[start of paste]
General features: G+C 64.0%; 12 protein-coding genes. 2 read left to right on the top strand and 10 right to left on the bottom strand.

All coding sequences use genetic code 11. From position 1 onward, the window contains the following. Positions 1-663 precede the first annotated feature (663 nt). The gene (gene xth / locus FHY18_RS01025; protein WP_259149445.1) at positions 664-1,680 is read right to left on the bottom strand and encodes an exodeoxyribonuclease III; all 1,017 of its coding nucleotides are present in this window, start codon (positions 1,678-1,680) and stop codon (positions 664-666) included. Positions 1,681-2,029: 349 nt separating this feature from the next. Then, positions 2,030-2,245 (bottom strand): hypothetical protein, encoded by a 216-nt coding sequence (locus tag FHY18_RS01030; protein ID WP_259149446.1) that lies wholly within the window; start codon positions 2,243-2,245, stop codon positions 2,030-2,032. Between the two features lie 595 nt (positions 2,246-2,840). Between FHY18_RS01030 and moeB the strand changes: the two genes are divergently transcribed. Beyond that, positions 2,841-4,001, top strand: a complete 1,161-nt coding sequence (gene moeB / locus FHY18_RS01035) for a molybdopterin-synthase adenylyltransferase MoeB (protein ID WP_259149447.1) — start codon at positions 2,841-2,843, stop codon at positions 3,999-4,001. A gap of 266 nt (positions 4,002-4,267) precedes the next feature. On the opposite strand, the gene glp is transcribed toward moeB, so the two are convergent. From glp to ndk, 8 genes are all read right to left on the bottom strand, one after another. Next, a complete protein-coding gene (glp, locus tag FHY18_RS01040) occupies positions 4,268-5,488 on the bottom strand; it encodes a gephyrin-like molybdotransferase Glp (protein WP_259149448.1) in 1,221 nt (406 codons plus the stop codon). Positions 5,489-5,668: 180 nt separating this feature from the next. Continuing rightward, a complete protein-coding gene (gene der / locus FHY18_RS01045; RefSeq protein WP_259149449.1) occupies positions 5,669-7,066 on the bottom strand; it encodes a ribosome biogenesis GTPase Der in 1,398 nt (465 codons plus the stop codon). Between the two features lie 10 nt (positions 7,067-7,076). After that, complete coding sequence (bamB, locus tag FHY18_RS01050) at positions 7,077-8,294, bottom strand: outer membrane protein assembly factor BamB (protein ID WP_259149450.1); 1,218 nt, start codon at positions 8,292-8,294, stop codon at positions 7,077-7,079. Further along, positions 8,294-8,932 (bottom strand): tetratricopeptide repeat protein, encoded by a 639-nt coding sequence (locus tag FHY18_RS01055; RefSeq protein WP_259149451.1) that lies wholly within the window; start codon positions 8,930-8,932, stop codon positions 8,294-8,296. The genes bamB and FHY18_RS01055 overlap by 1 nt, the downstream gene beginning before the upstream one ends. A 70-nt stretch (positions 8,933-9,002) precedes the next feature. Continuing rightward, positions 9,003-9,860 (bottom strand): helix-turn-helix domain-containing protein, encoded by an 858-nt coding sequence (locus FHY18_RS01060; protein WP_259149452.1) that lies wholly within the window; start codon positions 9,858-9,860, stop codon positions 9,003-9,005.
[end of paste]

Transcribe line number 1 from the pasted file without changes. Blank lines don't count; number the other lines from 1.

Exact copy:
General features: G+C 64.0%; 12 protein-coding genes. 2 read left to right on the top strand and 10 right to left on the bottom strand.